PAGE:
Engraftment of human synovium into severe combined immune deficient mice. Migration of human peripheral blood T cells to engrafted human synovium and to mouse lymph nodes.
To determine the feasibility of using the C.B-17 scid/scid (severe combined immune deficient, SCID) mouse as a recipient of human synovial xenografts, we have engrafted human synovium under the renal capsule of SCID mice, and determined synovial graft survival and histologic characteristics 4 to 7 wk after tissue implantation. Both normal and inflammatory synovial tissue grew well in SCID mice and maintained histologic and phenotypic components of the fresh synovial tissue before implantation. However, the number of T cells in synovial grafts decreased after implantation. To determine whether leukocytes could migrate to human synovial xenografts, either allogenic or autologous PBMC were injected in the peritoneum of SCID mice bearing synovial xenografts. We found that 7 days after i.p. injection of autologous or allogeneic PBMC, injected T cells had selectively migrated to human synovial grafts and to SCID mouse lymph nodes. Our data demonstrate that normal and inflammatory human synovial tissues will grow in SCID mice and serve as recipients for autologous and allogenic peripheral blood human T cells injected i.p. into engrafted mice.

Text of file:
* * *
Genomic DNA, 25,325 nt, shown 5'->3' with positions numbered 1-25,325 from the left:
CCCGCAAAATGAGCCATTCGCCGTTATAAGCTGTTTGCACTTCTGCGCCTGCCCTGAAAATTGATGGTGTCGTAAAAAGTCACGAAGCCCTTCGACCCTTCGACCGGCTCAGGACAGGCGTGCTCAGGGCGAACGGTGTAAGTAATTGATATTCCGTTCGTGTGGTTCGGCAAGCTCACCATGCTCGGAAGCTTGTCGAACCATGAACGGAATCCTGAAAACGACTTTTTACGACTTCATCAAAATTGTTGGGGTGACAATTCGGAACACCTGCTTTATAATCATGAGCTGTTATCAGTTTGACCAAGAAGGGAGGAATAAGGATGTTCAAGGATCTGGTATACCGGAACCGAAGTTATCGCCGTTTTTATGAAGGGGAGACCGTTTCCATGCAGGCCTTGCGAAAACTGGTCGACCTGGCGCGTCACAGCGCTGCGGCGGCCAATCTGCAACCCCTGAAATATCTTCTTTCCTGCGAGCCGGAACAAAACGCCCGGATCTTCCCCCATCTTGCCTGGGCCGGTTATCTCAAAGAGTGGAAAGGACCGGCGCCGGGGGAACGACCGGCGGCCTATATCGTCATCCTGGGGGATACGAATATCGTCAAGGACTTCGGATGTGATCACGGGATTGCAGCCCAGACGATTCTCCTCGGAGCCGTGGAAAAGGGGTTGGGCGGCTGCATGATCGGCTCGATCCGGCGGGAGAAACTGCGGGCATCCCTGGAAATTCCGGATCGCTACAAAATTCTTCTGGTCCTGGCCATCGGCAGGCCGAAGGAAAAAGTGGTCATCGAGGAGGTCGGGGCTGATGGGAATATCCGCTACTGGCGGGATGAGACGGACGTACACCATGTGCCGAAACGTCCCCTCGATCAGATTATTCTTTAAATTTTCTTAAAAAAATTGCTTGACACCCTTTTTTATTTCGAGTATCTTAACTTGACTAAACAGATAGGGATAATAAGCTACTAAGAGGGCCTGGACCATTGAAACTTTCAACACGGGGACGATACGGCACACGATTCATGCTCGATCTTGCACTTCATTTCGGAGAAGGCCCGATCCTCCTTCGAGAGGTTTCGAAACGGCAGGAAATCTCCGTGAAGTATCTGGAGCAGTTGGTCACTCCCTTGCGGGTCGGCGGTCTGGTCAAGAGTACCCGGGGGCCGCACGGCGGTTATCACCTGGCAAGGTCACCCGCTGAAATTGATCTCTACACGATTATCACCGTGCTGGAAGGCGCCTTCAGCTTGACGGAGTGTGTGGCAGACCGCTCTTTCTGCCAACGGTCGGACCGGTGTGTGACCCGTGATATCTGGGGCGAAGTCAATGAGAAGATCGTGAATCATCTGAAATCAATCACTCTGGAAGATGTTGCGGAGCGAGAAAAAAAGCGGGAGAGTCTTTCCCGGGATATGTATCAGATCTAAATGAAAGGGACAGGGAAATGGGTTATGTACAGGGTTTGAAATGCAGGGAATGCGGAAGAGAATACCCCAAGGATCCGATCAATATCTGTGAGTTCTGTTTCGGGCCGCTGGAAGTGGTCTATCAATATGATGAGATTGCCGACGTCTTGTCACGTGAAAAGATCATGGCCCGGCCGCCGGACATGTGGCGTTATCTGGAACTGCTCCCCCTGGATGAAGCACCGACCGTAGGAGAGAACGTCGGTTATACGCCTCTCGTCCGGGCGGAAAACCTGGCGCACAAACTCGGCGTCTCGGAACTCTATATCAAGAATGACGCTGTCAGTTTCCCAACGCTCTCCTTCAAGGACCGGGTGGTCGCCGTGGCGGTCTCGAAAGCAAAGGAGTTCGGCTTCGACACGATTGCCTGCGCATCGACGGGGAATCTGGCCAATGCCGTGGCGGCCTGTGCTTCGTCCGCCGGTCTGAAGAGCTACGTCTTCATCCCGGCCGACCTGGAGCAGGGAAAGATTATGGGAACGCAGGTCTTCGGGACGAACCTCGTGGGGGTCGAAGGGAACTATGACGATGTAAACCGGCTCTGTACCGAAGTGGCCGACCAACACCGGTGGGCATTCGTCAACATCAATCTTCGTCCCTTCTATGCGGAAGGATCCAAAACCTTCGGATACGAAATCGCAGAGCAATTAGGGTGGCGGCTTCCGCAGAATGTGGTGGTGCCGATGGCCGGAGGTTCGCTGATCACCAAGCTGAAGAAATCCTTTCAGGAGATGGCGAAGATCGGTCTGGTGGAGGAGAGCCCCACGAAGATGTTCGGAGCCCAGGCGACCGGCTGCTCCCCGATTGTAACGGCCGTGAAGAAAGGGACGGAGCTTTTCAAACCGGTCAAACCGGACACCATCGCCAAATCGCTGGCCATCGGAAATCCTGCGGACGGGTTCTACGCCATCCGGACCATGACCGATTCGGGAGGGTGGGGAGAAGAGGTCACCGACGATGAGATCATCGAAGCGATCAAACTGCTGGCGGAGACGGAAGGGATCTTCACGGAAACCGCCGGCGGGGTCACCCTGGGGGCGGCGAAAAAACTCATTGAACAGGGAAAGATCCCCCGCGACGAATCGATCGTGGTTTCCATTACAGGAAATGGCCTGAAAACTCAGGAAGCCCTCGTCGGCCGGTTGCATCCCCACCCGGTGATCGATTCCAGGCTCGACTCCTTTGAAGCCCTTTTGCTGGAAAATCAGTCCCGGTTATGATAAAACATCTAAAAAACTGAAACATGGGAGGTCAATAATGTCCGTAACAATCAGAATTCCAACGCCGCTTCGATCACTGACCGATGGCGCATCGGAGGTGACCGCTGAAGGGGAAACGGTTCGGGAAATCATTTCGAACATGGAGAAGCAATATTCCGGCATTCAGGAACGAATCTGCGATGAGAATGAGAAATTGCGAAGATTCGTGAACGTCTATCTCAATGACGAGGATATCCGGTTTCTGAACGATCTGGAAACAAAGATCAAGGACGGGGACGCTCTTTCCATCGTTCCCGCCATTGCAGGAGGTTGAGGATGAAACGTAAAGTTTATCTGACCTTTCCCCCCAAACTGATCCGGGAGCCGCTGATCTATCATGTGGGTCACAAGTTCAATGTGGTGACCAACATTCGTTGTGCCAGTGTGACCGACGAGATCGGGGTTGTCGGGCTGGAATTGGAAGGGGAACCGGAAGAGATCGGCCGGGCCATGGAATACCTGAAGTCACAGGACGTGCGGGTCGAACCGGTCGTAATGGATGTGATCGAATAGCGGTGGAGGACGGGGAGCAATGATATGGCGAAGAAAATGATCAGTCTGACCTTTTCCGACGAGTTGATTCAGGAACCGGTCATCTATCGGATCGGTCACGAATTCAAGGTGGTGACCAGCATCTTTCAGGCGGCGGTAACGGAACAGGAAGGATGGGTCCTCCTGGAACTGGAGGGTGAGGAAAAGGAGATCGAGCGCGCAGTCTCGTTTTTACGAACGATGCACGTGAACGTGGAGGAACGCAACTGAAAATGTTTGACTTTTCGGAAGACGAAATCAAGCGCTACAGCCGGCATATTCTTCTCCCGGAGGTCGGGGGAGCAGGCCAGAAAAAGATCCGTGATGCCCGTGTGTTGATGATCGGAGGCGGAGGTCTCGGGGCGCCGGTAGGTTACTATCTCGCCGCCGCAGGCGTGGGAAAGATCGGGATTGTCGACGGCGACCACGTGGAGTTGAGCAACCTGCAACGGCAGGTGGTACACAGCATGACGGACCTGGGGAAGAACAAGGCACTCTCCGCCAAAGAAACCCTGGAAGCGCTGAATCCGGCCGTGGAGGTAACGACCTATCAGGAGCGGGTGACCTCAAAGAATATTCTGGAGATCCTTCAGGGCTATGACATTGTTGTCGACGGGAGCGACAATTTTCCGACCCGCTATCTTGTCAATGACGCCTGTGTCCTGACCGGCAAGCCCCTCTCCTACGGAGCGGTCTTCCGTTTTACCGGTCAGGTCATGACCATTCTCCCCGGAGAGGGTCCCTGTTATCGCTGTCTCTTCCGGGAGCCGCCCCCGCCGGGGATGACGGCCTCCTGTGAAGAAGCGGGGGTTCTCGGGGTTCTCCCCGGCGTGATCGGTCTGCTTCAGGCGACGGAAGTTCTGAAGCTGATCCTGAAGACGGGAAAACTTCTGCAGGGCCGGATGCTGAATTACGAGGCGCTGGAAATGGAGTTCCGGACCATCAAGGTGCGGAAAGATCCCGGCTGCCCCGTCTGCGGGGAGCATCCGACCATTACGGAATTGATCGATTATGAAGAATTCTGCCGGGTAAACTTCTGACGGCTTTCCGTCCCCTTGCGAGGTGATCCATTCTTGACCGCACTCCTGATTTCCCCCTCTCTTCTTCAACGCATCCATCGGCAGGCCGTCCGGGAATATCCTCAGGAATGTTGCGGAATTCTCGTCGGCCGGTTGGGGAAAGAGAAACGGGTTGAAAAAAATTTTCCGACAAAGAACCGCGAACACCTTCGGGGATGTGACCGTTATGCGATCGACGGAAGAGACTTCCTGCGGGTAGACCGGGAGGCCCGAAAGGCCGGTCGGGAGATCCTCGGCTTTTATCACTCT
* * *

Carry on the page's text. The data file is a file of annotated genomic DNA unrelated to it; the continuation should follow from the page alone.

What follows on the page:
Rendt, KE; Barry, TS; Jones, DM; Richter, CB; McCachren, SS; Haynes, BF
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